There are two things you should do as soon as you can. The first is to seek appropriate medical treatment. Your health and safety should be the most important considerations. In some states, you are obligated to seek treatment with a health care provider chosen by your employer. In certain emergency situations when that is not possible, you can treat with an appropriate available health care provider. In other states, you can be seen, evaluated, and treated by a physician of your own choosing. Employers usually inform employees of their treatment options at an initial employee orientation or in an employee personnel policy manual.
The second is to give notice of the injury to your supervisor or another individual responsible for injury reports. This is usually someone in the personnel office. All states have a time limit for giving notice. These usually run from 30 to 90 days after the date you are injured. If you fail to give notice of an injury or if your report is not given in a timely manner, your claim could be denied. If you provide your notice in writing, make sure to retain a copy for your records.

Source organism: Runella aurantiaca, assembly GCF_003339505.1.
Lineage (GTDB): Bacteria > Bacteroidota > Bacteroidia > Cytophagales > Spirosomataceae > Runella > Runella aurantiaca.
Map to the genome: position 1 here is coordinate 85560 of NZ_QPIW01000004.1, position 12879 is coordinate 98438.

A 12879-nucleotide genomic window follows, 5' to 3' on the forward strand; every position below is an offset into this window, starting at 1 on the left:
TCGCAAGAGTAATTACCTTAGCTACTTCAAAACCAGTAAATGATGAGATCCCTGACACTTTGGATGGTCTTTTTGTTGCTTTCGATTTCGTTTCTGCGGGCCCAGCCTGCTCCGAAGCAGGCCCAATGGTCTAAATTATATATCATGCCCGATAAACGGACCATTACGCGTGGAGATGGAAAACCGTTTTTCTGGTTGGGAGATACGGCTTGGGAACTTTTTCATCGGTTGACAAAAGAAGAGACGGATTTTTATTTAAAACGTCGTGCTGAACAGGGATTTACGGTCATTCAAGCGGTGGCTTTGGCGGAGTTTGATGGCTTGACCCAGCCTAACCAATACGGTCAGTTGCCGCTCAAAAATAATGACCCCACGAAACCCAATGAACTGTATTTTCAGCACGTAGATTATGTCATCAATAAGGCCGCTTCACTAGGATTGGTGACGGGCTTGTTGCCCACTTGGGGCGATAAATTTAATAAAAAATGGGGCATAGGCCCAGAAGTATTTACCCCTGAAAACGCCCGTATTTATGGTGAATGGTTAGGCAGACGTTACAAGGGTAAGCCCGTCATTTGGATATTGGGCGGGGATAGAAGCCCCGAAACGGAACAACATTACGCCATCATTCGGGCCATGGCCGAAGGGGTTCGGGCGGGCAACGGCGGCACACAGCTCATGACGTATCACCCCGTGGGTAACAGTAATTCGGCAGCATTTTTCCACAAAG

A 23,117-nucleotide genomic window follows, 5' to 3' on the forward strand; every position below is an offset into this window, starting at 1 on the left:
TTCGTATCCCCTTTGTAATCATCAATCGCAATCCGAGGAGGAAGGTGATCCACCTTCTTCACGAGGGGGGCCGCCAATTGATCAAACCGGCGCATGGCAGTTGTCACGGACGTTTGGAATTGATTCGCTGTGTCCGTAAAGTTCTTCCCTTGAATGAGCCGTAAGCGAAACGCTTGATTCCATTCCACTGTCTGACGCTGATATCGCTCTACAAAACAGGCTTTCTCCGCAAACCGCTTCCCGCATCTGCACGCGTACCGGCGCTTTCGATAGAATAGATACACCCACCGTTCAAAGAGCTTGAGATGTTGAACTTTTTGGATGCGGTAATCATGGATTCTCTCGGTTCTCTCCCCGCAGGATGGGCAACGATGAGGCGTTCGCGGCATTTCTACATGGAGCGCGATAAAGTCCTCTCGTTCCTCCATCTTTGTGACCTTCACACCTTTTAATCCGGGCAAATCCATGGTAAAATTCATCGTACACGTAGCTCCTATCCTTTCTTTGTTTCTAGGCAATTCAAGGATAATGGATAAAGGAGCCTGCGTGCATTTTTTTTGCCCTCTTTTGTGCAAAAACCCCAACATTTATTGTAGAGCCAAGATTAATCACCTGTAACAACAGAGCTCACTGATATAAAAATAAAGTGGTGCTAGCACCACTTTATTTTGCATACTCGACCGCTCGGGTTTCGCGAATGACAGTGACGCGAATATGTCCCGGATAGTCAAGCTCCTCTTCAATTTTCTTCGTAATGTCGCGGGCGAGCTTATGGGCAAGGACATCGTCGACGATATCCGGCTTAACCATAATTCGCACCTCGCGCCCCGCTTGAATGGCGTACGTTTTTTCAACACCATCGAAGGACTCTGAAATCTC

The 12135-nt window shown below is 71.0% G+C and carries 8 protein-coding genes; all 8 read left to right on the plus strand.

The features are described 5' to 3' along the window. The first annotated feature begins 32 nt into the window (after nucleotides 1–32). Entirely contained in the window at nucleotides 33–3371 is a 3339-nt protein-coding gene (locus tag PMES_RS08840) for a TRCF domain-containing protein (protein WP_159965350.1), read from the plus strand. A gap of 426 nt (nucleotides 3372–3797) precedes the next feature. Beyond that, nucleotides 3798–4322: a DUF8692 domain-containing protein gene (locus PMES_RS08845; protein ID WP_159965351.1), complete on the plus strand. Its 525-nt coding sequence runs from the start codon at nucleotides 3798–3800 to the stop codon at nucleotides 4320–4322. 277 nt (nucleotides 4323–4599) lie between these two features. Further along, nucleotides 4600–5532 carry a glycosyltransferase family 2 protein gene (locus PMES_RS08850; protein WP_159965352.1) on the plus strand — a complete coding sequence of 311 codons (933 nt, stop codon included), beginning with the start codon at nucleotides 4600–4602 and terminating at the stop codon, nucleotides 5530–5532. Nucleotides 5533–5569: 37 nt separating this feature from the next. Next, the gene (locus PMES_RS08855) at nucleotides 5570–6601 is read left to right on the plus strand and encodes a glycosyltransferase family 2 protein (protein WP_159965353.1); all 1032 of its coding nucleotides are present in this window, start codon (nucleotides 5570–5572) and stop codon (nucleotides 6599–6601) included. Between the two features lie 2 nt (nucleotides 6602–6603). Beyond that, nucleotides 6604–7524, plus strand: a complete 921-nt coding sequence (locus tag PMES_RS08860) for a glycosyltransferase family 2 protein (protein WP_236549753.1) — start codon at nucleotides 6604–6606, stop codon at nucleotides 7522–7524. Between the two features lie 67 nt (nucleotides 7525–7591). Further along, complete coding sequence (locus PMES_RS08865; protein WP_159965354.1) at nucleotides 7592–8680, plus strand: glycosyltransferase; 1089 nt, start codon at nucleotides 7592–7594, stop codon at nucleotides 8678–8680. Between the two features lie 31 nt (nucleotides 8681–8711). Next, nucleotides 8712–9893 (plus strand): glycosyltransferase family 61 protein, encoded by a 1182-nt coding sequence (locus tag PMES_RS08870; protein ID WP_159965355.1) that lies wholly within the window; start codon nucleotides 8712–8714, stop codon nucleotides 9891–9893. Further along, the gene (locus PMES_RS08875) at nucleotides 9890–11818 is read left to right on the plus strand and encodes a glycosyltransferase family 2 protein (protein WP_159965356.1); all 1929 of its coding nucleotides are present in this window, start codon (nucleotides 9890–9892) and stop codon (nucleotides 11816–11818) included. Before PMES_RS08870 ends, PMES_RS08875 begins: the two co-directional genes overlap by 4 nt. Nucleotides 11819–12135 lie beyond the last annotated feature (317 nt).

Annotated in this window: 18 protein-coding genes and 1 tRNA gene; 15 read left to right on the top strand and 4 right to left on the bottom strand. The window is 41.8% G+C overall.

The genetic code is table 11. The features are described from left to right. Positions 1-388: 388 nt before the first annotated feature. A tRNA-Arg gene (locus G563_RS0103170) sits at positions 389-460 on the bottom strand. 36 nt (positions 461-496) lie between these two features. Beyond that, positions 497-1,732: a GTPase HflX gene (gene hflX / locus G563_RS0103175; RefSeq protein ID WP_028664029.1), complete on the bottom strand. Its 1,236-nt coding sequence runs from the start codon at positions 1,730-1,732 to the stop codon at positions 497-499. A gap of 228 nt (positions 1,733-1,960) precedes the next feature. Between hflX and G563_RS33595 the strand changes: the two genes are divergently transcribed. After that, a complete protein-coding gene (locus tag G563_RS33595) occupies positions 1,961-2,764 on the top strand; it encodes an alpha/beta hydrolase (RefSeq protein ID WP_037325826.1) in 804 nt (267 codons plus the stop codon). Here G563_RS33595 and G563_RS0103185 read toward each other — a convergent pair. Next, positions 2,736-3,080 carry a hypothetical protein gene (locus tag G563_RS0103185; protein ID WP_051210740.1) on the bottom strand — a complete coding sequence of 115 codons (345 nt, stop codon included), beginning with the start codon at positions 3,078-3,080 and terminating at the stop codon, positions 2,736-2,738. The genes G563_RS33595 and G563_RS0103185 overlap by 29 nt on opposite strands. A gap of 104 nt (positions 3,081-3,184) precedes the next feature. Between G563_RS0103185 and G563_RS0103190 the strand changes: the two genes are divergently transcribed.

After being made aware of an injury, employers in many states are required to report the injury to the workers’ compensation board. In some states, your employer is only required to report the injury if you lose a certain number of days from work. A copy of this official filing should be provided to you. The form is called a first report in most states. If you fail to receive a copy, request one. Check to ensure the information on the form is accurate and consistent with the report you provided. If inaccurate, you should request it be amended to accurately reflect the claim details.